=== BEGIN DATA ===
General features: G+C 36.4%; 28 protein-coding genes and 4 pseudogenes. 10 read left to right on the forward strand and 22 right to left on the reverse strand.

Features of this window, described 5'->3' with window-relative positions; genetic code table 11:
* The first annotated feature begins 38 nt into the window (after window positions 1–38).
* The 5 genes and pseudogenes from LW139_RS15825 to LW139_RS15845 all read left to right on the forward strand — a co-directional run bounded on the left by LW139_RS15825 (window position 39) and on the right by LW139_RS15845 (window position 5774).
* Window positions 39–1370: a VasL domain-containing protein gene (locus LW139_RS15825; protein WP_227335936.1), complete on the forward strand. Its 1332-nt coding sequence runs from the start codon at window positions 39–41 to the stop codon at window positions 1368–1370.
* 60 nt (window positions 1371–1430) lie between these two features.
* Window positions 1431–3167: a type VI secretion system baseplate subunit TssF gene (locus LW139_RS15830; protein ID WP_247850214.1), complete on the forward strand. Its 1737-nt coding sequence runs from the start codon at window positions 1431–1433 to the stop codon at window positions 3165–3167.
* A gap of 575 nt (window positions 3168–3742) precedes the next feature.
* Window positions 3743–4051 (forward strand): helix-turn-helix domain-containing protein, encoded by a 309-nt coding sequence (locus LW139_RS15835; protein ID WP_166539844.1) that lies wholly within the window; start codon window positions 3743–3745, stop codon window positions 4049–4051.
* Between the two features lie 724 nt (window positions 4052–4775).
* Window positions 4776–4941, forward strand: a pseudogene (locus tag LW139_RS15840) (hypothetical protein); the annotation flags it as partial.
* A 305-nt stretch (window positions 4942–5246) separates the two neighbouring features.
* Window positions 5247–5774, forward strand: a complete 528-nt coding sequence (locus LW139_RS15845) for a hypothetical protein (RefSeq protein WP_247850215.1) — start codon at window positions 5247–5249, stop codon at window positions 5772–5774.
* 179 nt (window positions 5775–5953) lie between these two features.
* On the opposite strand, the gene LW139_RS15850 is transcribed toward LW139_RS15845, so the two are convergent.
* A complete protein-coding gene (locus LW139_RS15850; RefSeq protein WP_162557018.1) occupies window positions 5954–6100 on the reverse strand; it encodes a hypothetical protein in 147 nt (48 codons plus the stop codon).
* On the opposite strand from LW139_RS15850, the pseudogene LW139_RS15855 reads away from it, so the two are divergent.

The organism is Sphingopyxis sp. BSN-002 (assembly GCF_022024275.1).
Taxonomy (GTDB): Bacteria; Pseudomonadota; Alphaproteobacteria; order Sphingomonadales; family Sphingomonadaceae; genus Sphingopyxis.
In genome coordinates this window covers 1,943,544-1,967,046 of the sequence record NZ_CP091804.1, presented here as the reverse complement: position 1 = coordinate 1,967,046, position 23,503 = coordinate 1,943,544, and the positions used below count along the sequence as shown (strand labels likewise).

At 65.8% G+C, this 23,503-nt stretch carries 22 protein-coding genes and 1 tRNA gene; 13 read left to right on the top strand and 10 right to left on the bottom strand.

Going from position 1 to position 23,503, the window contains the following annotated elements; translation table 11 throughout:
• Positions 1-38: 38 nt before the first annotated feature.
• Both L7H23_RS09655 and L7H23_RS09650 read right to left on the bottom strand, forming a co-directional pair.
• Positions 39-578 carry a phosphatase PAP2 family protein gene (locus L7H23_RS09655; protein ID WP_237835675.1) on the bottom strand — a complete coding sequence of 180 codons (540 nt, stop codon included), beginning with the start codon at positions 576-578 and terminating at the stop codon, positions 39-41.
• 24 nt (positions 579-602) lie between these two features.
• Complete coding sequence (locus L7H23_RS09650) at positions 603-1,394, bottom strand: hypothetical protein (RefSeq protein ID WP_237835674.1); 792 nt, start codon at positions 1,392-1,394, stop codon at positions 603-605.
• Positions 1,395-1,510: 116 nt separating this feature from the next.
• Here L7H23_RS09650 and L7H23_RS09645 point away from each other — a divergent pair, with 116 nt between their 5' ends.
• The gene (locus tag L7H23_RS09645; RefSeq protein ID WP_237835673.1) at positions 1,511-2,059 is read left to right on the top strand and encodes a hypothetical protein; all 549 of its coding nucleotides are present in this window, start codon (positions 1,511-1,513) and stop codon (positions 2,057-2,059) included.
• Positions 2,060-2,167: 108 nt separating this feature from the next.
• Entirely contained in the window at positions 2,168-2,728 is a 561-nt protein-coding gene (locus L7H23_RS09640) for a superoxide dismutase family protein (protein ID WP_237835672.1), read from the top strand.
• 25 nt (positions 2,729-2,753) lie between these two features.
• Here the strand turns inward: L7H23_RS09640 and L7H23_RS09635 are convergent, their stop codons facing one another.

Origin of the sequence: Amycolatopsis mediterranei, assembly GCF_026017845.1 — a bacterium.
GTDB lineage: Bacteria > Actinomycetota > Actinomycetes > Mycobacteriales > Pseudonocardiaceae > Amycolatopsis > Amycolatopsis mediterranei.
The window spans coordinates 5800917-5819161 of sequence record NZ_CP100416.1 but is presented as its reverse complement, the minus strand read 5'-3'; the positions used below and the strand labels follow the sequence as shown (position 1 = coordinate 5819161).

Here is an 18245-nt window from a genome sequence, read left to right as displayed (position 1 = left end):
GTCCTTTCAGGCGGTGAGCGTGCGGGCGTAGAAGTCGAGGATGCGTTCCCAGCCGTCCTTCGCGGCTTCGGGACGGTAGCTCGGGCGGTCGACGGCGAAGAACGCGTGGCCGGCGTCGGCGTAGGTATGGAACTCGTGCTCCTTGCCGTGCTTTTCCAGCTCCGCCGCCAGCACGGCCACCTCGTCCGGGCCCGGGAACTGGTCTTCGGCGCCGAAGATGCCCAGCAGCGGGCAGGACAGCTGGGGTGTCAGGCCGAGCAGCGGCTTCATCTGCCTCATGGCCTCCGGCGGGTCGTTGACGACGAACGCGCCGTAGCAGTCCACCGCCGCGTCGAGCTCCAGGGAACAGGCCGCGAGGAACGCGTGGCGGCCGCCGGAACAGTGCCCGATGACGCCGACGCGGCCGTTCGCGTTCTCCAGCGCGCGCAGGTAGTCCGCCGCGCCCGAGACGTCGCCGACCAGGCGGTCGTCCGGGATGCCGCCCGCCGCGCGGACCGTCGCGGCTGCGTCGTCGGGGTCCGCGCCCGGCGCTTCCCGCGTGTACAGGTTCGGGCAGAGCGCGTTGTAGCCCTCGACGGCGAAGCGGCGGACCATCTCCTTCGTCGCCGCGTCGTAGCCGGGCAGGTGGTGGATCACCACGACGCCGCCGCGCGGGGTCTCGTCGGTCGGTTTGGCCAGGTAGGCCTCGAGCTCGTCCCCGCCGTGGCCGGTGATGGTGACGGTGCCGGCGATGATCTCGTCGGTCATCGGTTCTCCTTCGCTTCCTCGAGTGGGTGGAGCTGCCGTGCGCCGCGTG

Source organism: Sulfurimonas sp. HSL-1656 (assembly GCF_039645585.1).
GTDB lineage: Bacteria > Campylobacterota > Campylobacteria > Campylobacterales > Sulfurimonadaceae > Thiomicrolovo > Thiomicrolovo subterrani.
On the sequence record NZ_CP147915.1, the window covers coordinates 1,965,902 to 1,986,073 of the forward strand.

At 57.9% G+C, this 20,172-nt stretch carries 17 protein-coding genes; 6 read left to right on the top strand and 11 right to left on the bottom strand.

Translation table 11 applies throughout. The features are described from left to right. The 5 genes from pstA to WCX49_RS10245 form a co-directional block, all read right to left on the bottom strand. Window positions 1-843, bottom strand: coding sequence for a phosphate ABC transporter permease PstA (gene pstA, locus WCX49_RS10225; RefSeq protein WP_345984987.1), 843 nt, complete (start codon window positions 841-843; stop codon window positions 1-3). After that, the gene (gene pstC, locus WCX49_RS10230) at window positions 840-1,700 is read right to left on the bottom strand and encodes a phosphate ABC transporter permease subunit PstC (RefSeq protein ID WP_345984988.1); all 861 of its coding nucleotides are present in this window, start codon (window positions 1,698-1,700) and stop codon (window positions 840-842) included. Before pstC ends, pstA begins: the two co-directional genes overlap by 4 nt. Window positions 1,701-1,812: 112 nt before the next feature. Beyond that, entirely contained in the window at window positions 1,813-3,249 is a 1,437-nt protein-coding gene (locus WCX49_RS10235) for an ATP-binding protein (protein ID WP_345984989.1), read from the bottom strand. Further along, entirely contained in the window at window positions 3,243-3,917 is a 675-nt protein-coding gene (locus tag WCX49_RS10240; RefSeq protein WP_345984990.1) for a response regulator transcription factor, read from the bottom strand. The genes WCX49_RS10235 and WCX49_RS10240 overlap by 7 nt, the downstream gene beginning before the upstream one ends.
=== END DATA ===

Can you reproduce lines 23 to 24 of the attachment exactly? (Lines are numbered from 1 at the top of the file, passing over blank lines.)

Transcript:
• Positions 1-38: 38 nt before the first annotated feature.
• Both L7H23_RS09655 and L7H23_RS09650 read right to left on the bottom strand, forming a co-directional pair.